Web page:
The saga of Cecil the lion and the dentist who killed him has raged on the internet for days now. No doubt hundreds of thousands - maybe millions - of words have been written on the topic, from the unnecessary and deeply troubling death threats made against the dentist and his family (while killing a protected and majestic animal is horrific death threats are no less so) to those who have risen in his defence, scattered as they may be. Wound into the story has been threads of those outraged that we as a society could have so much outrage over the death of a lion, a collective global anger, when crimes against humans often go unpunished.
"Why aren't we as outraged about child abuse? Child pornography? Human trafficking? Domestic violence?" these voices cry, as if somehow the outrage over the death of one lion minimizes the outrage I would suggest most people feel about those very issues. I think that for most of us, though, we feel powerless in the face of those issues because we don't know how to address them. They anger us, they sicken us, they torment us, and they are entirely too close to us as we know they are happening in our own communities, as opposed to the death of a lion in a country far, far away. We can express our outrage over the death of a lion because it doesn't require us to try to consider how to stop it, other than vowing to never trophy hunt lions ourselves, as opposed to thinking about issues much closer to us and finding the bile rising in our throats as we recognize how woefully powerless we feel to combat them.
I am not upset or angered about the collective anger over the killing of one lion. I am troubled at the threats and the vociferousness of some, but instead I am genuinely relieved that the death of a lion in a country far away elicited a strong response in our hearts - because it means we still have them.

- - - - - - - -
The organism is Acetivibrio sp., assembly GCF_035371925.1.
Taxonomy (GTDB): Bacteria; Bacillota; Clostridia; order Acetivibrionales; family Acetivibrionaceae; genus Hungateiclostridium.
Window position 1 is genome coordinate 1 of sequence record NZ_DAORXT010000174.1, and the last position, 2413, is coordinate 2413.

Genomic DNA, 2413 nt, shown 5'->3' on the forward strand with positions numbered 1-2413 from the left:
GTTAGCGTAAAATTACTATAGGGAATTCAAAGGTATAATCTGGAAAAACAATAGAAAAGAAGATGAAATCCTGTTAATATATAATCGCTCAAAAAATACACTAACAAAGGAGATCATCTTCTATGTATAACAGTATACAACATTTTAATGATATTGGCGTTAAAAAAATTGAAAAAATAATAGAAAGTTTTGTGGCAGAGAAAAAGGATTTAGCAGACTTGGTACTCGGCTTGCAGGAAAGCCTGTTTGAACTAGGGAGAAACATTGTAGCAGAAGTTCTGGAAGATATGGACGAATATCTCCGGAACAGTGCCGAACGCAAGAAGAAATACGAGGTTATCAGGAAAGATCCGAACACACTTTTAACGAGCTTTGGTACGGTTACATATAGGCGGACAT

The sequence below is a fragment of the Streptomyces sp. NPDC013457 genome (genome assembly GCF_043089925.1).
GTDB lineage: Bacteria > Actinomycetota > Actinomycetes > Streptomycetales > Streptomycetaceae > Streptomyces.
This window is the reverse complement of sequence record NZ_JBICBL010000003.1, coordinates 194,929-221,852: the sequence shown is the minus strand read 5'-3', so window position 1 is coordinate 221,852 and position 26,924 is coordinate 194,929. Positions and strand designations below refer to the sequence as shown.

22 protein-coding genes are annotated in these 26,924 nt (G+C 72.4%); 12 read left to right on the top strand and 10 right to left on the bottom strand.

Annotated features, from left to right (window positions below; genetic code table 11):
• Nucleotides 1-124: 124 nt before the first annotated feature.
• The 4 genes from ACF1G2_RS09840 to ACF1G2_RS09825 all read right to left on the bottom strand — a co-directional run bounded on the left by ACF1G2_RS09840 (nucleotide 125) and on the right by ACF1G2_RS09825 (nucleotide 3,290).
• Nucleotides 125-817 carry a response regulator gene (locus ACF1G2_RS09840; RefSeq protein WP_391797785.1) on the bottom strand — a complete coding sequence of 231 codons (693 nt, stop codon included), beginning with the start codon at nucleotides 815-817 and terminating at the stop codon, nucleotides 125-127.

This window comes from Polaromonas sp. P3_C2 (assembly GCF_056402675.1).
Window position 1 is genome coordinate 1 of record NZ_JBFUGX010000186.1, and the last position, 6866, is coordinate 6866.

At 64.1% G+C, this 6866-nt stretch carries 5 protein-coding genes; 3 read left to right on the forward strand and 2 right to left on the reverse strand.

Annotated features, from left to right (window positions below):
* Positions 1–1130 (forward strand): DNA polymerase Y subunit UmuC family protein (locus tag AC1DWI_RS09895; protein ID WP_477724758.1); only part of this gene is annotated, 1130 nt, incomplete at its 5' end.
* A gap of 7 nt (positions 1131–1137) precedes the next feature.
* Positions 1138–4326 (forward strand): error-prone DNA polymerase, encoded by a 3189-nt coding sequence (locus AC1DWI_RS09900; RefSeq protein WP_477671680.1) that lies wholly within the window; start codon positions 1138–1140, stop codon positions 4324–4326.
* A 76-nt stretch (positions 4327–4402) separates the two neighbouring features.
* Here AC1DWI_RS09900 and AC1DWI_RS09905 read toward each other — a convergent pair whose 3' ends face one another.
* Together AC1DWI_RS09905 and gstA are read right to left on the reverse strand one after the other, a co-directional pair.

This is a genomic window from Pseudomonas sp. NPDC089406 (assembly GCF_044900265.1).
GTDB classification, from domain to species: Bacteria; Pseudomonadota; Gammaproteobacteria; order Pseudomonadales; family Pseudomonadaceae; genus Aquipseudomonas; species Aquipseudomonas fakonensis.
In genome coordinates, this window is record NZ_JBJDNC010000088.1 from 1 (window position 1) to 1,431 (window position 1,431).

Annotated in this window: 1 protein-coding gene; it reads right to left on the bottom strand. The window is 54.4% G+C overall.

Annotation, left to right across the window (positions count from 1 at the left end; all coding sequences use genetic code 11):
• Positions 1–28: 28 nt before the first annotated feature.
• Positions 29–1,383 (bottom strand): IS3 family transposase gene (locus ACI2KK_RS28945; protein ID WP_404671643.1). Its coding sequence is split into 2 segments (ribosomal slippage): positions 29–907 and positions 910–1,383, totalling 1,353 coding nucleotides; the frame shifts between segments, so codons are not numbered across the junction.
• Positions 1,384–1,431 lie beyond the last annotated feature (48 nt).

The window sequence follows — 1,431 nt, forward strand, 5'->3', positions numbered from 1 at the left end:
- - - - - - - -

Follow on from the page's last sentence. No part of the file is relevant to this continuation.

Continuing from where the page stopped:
Let's be honest: thanks to the internet we are now deluged on a daily basis with horror. My timeline fills daily with horrific things, the sorts of things that smash you upside the head and make you almost wish you had never known them. I now know the terrors experienced by children all over the world as they are forced into slavery, the pain experienced by millions for various reasons, the agony they suffer...it is enough to make one numb, and it is the numbness I fear the most for us, because constant exposure to such horror can make one numb and incapable of feeling empathy.
I have had friends who have worked in difficult professions, medicine and law enforcement, for instance, who "burned out" and left their professions when they realized they no longer felt anything for the suffering of those they encountered. They had been so exposed to these horrors that they became numb, disconnected from our basic instinct to feel empathy for the pain experienced by another. One of my fears is that social media has the capacity to do this on a massive scale, exposing us on a daily basis to such horrific occurrences that they stop being horrific and instead become commonplace, just a story we scroll by instead of stopping to read and absorb it.
Is the reaction to the killing of a lion that few of us ever saw in a country far away excessive? Probably, particularly when it touches on darker sides of our own nature and we threaten a fellow human and his family over it. But am I troubled that people expressed sorrow over the death of a lion? No, not at all. Better sorrow over a lion than sorrow over nothing, and hopefully this is a sign that our ability to feel and express empathy has survived this brave new world, allowing us to still feel that same kind of empathy for all those other issues that are far closer to us and far more likely to touch our own lives.
The saga of Cecil the lion will fade into obscurity soon enough, as these internet sensations always do. Maybe it will prove the catalyst to enact better protection of vulnerable wild animals, and maybe it won't. Whatever happens, for a brief moment in time at least some of us connected with that empathy that is being dulled on a daily basis by a world awash in tragedies, and we remembered our ability to feel anger, and sorrow, and pain.
We still have our hearts, and whether they are triggered by the death of a lion or issues much closer to home I am so very grateful we have not yet lost them. It is in this knowledge that we should take comfort, as it means we still do have the ability to care about all those issues much closer to us - and act on them, too.